A method is described for an aptamer-based affinity assay using a combination of two non-conventional techniques, temperature gradient focusing (TGF) and field amplified continuous sample injection TGF (FACSI-TGF), with fluorescence detection. Human immunodeficiency virus reverse transcriptase (HIVRT) is used as the protein target for the assay. The TGF and FACSI-TGF assays are compared to similar results obtained with conventional capillary electrophoresis (CE). A range of starting aptamer concentrations are used to determine the optimal limit of detection (LOD) for HIVRT using each approach. The results indicate that the detection limits for HIVRT obtained with TGF and FACSI-TGF are comparable to or even lower than the detection limits obtained with conventional CE in spite of the inferior detector used for the TGF and FACSI-TGF assays (arc lamp and low cost CCD for TGF vs. LIF with PMT for CE). It is hypothesized that this is due to the greater reproducibility of the TGF and FACSI-TGF techniques since they do not employ a defined sample injection. The lowest detection limit achieved with the new aptamer assay approach is more than two orders of magnitude lower than that reported for a similar CE-based aptamer assay for the same target.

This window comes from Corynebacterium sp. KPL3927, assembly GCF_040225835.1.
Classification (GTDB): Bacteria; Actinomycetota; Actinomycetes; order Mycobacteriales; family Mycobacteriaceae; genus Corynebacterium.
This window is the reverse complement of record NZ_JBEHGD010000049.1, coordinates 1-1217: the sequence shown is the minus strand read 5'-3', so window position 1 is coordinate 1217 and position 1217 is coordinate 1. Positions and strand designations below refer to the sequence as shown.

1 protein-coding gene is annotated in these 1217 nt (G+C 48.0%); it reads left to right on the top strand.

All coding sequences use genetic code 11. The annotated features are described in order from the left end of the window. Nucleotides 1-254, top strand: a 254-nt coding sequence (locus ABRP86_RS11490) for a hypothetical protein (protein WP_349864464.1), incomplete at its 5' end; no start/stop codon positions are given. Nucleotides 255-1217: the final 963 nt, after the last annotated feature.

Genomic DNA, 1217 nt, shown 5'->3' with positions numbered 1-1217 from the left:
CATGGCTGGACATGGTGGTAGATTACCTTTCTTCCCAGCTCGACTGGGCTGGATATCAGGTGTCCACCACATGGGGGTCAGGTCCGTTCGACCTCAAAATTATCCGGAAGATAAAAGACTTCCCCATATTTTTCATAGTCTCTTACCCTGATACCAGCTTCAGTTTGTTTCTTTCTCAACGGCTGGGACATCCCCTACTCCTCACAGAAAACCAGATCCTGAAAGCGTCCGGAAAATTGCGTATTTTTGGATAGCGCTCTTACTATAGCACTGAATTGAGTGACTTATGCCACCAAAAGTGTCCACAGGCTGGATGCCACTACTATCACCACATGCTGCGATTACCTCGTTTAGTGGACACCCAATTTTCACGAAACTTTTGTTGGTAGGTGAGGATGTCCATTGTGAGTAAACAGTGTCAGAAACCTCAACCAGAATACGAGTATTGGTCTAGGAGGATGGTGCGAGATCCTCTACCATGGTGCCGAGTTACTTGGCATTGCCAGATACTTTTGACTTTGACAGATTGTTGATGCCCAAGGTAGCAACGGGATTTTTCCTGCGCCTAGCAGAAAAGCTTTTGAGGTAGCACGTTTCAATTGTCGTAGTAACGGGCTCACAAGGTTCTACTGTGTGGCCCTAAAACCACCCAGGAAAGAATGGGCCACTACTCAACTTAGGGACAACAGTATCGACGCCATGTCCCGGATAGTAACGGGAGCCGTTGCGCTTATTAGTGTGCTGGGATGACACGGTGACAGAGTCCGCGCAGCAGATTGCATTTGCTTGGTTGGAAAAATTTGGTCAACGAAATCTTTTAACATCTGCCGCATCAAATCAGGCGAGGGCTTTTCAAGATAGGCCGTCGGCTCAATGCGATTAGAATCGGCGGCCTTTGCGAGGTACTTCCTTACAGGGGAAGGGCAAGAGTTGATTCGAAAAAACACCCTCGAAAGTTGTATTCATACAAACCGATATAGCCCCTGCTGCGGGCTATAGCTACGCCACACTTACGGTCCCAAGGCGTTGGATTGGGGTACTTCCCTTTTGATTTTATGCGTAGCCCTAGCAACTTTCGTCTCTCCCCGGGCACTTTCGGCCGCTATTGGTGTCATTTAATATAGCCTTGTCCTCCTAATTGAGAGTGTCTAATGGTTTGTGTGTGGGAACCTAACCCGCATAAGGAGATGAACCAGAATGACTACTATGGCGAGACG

Pub Type: Journals